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The darknet – a wild west for fake coronavirus ‘cures ‘? The stark reality is harder (and regulated)
The coronavirus pandemic has spawned reports of unregulated health products and fake cures being obsessed about the dark web. These include black market PPE, illicit medications like the widely touted “miracle” drug chloroquine, and fake COVID-19 “cures” including blood supposedly from recovered coronavirus patients.
These dealings have once more focused public attention with this little-understood portion of the internet. Nearly a decade because it started being used on a significant scale, the dark web continues to be a lucrative safe haven for traders in a selection of illegal goods and services, especially illicit drugs.
Black market trading on the dark web is carried out primarily through darknet marketplaces or cryptomarkets. They’re anonymised trading platforms that directly connect buyers and sellers of a selection of illegal goods and services – much like legitimate trading websites such as for example eBay.
So how do darknet marketplaces work? And simply how much illegal trading of COVID-19-related products is happening via these online spaces?
Not a free-for-all
There are currently more than a dozen darknet marketplaces in operation. Protected by powerful encryption technology, authorities around the globe have largely didn’t contain their growth. A steadily increasing proportion of illicit drug users all over the world report sourcing their drugs online. In Australia, we have one of many world Market – https://evol-forum.ch/en-old/forums/topic/need-to-step-up-your-darkode-market-youll-want-to-learn-this-first/’s highest concentrations of darknet drug vendors per capita.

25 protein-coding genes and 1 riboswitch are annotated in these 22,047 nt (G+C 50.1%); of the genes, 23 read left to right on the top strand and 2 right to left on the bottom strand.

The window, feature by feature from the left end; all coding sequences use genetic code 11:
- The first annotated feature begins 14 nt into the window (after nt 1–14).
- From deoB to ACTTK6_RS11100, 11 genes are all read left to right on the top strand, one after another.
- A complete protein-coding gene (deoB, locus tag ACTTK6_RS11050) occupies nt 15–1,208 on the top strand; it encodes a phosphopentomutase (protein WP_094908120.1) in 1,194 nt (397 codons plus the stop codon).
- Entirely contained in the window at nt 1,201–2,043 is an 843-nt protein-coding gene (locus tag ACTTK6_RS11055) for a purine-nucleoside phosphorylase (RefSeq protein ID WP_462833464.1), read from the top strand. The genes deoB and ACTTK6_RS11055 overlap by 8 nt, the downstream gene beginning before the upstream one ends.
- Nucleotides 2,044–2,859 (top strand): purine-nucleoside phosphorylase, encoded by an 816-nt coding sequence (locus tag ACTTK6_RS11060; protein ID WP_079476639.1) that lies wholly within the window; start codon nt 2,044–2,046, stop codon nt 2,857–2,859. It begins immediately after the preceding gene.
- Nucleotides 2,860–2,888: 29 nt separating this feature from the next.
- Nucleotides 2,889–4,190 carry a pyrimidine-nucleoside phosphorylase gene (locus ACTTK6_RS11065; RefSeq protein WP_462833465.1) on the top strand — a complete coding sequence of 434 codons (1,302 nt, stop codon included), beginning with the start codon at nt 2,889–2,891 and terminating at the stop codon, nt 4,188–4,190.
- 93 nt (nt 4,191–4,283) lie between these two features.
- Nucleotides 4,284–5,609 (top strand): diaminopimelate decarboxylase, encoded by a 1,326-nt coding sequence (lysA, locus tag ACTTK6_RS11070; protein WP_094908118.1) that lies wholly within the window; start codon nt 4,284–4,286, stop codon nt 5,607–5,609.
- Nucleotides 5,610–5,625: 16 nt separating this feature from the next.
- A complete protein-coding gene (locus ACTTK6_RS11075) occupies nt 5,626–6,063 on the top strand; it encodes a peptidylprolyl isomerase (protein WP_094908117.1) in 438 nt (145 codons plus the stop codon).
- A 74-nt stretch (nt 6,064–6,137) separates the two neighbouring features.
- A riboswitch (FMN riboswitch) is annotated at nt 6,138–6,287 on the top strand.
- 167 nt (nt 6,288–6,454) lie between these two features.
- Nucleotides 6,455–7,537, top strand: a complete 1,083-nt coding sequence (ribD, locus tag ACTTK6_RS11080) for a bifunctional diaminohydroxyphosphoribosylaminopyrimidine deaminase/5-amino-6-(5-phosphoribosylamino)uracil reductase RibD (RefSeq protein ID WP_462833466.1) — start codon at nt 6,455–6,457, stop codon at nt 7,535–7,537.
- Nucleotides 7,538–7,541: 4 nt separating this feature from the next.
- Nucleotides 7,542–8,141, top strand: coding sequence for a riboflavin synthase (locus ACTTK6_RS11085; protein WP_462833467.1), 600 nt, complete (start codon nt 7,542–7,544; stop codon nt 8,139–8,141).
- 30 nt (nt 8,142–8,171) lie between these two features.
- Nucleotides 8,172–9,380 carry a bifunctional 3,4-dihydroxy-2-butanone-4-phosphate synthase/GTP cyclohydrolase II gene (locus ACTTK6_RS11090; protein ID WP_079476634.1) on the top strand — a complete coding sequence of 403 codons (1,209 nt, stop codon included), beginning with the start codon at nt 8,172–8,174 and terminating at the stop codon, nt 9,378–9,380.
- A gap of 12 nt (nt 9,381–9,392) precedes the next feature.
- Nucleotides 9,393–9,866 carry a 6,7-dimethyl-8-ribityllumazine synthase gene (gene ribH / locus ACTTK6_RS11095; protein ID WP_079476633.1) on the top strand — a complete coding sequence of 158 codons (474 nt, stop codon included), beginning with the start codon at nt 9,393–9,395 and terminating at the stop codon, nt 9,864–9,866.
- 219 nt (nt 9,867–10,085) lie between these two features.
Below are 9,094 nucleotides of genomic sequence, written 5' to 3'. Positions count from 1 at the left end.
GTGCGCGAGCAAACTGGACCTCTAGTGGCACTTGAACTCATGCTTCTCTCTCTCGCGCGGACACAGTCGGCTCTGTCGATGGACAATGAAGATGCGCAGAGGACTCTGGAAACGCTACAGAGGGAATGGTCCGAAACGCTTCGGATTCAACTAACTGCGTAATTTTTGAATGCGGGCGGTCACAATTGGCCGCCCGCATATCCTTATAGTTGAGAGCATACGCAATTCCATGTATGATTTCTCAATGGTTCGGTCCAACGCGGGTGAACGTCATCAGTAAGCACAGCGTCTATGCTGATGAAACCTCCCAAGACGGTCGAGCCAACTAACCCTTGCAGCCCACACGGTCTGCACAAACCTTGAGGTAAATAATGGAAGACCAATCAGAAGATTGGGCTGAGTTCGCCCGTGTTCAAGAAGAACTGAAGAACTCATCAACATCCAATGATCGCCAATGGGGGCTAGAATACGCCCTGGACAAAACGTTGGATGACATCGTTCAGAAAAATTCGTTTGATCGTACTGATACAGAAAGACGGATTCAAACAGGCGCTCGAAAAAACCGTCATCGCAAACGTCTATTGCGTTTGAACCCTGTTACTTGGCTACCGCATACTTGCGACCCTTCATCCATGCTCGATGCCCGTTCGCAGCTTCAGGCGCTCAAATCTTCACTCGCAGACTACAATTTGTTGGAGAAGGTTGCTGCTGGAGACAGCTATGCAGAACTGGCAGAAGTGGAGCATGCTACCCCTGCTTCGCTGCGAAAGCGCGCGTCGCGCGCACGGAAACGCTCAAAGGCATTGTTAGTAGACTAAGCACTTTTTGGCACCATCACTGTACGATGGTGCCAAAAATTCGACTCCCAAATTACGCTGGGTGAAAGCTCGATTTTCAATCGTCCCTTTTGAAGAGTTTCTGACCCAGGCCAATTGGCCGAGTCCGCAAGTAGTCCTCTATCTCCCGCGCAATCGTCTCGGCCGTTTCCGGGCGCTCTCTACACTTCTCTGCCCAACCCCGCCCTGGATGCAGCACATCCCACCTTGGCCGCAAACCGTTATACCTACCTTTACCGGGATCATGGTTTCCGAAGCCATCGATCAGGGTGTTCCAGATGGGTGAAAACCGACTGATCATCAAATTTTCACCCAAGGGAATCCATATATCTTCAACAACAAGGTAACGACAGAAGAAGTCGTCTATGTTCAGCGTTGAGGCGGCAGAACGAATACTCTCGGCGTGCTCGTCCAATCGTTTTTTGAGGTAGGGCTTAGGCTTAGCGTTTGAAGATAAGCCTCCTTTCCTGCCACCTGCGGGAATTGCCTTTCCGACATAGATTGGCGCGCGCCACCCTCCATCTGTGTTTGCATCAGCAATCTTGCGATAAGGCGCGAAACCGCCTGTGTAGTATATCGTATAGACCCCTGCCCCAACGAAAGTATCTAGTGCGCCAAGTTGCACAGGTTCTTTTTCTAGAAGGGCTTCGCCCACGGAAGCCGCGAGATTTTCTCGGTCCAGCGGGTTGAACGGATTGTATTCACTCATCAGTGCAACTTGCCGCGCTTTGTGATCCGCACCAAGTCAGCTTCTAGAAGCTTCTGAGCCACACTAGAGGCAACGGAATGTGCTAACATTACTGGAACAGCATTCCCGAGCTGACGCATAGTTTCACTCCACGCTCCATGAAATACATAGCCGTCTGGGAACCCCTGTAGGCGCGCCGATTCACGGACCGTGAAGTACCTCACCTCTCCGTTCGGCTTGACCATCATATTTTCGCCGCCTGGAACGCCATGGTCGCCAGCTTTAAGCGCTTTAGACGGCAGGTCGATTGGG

Despite popular belief, cryptomarkets aren’t the “lawless spaces” they’re often presented as in the news. Market prohibitions exist on all mainstream cryptomarkets. Universally prohibited goods and services include: hitman services, trafficked human organs and snuff movies.
Although cryptomarkets lie beyond your realm of state regulation, every one is established and maintained by a central administrator who, alongside employees or associates, is accountable for the market’s security, dispute resolution between buyers and sellers, and the charging of commissions on transactions.
Administrators may also be ultimately responsible for determining what can and can’t be sold on their cryptomarket. These decisions tend informed by:
the attitudes of the surrounding community comprising buyers and sellers
the extent of consumer demand and supply for many products
the revenues a niche site makes from commissions charged on transactions
and the perceived “heat” that could be attracted from law enforcement in the trading of particularly dangerous illegal goods and services.
Experts delve in to the dark web
A written report from the Australian National University published last week discusses several hundred coronavirus-related products on the market across several cryptomarkets, including supposed vaccines and antidotes.
While the research confirms some unscrupulous dark web traders are indeed exploiting the pandemic and seeking to defraud naïve customers, this information must certanly be contextualised with a few important caveats.
Firstly, the amount of dodgy covid-related products available on the dark web is relatively small. According to this research, they account fully for about 0.2% of most listed items. The overwhelming most products were those we’re already acquainted with – particularly illicit drugs such as for instance cannabis and MDMA.
Also, while the analysis focused on products listed available, these are likely listings for products that either do no exist or are listed with the precise intention to defraud a customer.
Thus, the specific sale of fake coronavirus “cures” on the dark web is likely minimal, at best.
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